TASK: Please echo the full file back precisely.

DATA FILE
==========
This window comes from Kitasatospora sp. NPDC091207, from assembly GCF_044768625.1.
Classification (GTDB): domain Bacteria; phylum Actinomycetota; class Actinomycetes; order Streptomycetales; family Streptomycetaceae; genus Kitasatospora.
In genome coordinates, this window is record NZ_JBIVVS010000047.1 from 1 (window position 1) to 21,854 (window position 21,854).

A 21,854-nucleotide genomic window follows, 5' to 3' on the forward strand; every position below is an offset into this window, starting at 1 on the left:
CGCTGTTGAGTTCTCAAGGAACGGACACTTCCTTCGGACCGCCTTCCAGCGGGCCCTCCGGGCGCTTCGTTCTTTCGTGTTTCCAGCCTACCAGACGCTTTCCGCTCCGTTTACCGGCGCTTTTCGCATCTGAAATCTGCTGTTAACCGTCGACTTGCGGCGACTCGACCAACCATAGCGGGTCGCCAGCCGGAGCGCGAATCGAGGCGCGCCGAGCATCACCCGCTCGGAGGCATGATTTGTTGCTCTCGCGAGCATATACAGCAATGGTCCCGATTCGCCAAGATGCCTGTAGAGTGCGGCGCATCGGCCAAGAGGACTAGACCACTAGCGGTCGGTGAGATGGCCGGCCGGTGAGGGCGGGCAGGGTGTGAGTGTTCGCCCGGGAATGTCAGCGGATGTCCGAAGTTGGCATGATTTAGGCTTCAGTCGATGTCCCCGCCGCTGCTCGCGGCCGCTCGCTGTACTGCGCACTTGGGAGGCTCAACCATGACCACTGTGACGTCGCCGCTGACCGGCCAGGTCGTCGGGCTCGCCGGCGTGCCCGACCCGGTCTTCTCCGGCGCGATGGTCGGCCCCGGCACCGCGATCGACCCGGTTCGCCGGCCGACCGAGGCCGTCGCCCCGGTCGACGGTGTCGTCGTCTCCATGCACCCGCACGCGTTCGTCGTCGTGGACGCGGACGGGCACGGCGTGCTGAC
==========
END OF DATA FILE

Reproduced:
This window comes from Kitasatospora sp. NPDC091207, from assembly GCF_044768625.1.
Classification (GTDB): domain Bacteria; phylum Actinomycetota; class Actinomycetes; order Streptomycetales; family Streptomycetaceae; genus Kitasatospora.
In genome coordinates, this window is record NZ_JBIVVS010000047.1 from 1 (window position 1) to 21,854 (window position 21,854).

A 21,854-nucleotide genomic window follows, 5' to 3' on the forward strand; every position below is an offset into this window, starting at 1 on the left:
CGCTGTTGAGTTCTCAAGGAACGGACACTTCCTTCGGACCGCCTTCCAGCGGGCCCTCCGGGCGCTTCGTTCTTTCGTGTTTCCAGCCTACCAGACGCTTTCCGCTCCGTTTACCGGCGCTTTTCGCATCTGAAATCTGCTGTTAACCGTCGACTTGCGGCGACTCGACCAACCATAGCGGGTCGCCAGCCGGAGCGCGAATCGAGGCGCGCCGAGCATCACCCGCTCGGAGGCATGATTTGTTGCTCTCGCGAGCATATACAGCAATGGTCCCGATTCGCCAAGATGCCTGTAGAGTGCGGCGCATCGGCCAAGAGGACTAGACCACTAGCGGTCGGTGAGATGGCCGGCCGGTGAGGGCGGGCAGGGTGTGAGTGTTCGCCCGGGAATGTCAGCGGATGTCCGAAGTTGGCATGATTTAGGCTTCAGTCGATGTCCCCGCCGCTGCTCGCGGCCGCTCGCTGTACTGCGCACTTGGGAGGCTCAACCATGACCACTGTGACGTCGCCGCTGACCGGCCAGGTCGTCGGGCTCGCCGGCGTGCCCGACCCGGTCTTCTCCGGCGCGATGGTCGGCCCCGGCACCGCGATCGACCCGGTTCGCCGGCCGACCGAGGCCGTCGCCCCGGTCGACGGTGTCGTCGTCTCCATGCACCCGCACGCGTTCGTCGTCGTGGACGCGGACGGGCACGGCGTGCTGAC